Do what's cinematic
While almost none of the specific example you gave actually works like that (which has been covered enough in Brian's answer and in comments on your original question), when you leave rulespace and enter improvisationland, the important thing is to have fun.
A lot of DMs use the improvised weapon rules for things like this. This is perhaps the closest thing to the rules, but I've always found it to be highly disappointing, as improvised weapons impose a severe attack penalty, don't necessarily use the right attack stat for your characters, and do frankly terrible damage compared to anything else your PCs could have done with their actions.
A good guideline is to make cinematic options -- a ballista on the airship you're riding on, knocking a pile of logs down a hill, blasting the ceiling of a cave to drop stalactites, knocking over a statue, or setting up a spike trap as you outlined -- either a skill check, an attack based on whatever stat someone can reasonably explain, or in many cases a d20 + a flat modifier. And damage should be somewhere between at-will and encounter-power tier, depending on the rarity of the situation.
Just to explicate where i'd use what, and reusing my earlier examples:
- firing a ship's cannon might be Level+5 vs fort and deal appropriate damage for a NPC ranged basic attack of that level, and might be available as a standard action as many times as any party member wants to do so. This option might allow strictly-melee characters to contribute meaningfully in an aerial or nautical battle with no melee combatants.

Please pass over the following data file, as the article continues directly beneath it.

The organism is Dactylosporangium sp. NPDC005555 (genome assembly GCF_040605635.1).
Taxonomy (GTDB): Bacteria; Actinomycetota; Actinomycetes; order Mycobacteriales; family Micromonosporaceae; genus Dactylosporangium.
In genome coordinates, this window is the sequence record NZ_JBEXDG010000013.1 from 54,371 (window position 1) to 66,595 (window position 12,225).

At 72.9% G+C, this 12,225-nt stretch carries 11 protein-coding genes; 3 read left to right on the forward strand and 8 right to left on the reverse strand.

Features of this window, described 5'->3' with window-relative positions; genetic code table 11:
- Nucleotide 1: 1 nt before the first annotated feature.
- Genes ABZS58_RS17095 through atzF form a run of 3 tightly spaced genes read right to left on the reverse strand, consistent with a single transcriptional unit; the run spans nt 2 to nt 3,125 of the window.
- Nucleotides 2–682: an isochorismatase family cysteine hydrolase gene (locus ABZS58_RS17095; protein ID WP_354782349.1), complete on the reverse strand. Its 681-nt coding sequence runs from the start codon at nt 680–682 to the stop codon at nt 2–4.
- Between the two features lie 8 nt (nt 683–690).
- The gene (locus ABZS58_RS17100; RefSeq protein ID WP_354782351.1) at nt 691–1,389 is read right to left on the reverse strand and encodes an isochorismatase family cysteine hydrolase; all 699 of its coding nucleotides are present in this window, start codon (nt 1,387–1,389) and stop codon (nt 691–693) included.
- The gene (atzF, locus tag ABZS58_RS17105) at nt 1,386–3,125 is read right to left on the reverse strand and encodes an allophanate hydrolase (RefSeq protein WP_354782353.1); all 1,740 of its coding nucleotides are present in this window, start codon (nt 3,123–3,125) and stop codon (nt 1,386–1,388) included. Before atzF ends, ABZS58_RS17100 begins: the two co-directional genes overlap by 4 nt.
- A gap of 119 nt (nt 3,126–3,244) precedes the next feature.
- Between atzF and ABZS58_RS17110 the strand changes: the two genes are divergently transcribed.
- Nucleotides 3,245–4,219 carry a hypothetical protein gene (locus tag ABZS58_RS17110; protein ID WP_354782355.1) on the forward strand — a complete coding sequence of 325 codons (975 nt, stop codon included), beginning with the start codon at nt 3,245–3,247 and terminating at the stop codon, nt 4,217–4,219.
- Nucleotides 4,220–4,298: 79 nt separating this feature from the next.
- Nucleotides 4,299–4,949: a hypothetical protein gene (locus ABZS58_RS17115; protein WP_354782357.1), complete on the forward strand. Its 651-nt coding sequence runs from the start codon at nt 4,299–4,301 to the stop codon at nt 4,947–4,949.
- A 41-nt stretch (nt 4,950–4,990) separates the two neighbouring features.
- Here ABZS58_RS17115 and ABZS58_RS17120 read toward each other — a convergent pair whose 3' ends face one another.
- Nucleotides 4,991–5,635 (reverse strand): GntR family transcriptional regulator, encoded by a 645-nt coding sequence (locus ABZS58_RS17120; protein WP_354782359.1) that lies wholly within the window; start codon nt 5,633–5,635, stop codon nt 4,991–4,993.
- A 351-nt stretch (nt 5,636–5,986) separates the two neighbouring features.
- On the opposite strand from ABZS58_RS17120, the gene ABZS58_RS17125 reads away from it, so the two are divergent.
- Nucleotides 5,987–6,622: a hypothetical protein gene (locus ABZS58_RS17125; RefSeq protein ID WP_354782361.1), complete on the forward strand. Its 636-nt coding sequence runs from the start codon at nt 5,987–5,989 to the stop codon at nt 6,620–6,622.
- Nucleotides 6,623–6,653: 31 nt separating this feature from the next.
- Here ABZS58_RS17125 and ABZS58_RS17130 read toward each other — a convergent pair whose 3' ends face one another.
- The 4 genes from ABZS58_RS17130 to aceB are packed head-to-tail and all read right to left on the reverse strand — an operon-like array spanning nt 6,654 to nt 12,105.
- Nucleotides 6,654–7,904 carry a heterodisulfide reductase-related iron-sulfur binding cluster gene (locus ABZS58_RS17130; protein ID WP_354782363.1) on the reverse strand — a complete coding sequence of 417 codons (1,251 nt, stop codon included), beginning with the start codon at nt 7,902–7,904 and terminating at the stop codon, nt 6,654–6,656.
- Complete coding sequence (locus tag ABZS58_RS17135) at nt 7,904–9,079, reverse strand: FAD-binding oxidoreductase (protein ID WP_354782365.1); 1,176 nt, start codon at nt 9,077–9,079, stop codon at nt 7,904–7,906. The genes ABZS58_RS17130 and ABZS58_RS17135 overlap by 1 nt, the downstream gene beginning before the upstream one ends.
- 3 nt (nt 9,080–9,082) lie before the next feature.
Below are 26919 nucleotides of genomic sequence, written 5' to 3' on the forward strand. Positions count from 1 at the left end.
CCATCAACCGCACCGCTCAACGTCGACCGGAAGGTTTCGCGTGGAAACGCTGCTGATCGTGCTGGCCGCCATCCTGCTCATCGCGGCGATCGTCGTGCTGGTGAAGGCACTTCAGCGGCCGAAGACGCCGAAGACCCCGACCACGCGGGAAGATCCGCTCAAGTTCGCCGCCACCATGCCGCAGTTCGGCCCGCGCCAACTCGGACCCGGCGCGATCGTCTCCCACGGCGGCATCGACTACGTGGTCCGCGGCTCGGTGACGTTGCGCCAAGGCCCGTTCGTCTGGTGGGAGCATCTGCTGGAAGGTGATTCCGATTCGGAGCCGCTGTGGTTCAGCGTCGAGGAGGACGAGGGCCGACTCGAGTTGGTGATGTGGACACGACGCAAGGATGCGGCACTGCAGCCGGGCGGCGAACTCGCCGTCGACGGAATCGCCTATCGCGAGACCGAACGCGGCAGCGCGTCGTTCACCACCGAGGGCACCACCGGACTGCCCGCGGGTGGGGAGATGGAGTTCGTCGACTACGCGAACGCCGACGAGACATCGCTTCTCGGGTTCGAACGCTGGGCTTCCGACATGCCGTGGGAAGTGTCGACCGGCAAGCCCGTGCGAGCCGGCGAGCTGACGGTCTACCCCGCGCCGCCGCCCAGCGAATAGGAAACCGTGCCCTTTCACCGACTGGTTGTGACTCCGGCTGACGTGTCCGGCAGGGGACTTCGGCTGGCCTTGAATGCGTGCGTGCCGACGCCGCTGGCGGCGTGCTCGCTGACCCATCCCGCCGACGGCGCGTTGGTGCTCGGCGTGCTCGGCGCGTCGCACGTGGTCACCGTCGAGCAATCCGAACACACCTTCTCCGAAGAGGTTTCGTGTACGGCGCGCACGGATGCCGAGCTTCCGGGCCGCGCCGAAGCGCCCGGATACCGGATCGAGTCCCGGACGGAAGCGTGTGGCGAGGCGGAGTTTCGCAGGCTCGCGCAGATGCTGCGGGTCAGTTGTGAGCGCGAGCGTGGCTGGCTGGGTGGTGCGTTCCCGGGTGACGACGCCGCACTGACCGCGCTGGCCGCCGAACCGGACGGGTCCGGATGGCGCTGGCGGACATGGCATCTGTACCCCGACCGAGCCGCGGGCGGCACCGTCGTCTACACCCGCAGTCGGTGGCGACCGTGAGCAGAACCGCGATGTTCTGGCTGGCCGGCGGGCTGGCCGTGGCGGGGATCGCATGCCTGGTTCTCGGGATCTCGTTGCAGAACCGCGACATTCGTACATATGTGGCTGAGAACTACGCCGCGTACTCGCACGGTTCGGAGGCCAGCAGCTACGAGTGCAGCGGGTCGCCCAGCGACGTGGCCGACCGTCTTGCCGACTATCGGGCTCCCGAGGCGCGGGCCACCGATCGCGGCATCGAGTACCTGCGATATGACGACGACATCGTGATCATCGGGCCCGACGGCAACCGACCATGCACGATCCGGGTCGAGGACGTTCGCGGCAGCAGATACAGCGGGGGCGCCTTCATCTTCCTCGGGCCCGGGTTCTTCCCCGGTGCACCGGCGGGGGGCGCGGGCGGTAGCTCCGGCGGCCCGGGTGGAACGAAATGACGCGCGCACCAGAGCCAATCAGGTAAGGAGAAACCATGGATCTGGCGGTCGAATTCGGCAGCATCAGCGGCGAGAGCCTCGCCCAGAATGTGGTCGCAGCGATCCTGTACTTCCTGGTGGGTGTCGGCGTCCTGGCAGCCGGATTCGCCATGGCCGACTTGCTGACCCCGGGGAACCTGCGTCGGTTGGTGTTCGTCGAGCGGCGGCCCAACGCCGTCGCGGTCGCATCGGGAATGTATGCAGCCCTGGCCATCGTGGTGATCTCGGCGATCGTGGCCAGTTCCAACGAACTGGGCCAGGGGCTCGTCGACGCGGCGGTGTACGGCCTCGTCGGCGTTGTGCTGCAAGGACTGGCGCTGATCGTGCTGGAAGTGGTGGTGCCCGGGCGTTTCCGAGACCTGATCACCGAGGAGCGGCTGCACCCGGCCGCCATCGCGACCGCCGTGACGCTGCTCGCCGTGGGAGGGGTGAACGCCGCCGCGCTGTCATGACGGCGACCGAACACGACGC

- knocking logs down a hill, depending on the situation could be either another flat bonus attack (if the logs were put there/prepared for this purpose, it would just be flipping a release and the logs would be essentially rolling the attack themselves) or a STR check/athletics check / other attack against the logs' support which subsequently leads to the aforementioned flat attack made by the logs. This could do more damage (i'd still use NPC damage tables if only for simplicity), as it could only be done once.
- for a spike trap such as the one you outlined, i'd have placing it be a skill check (anything you can reasonably explain) to set the DC of the acrobatics check required by the falling enemy to "miss" the spikes. If they failed and hit the spikes, the spikes would do 1x[W](whatever improvised weapon the spikes were made out of)per d10 of falling damage involved.
In situations where an enemy is indeed helpless, and thus eligible for telekinetic lift, it's hardly an issue to assume an auto-hit and instant fatality, if that's cinematic. This can't particularly be abused/reused to the point of imbalance, because helpless is a terribly rare condition to impose, and almost certainly leads to a gruesome death-by-coup-de-grace anyway.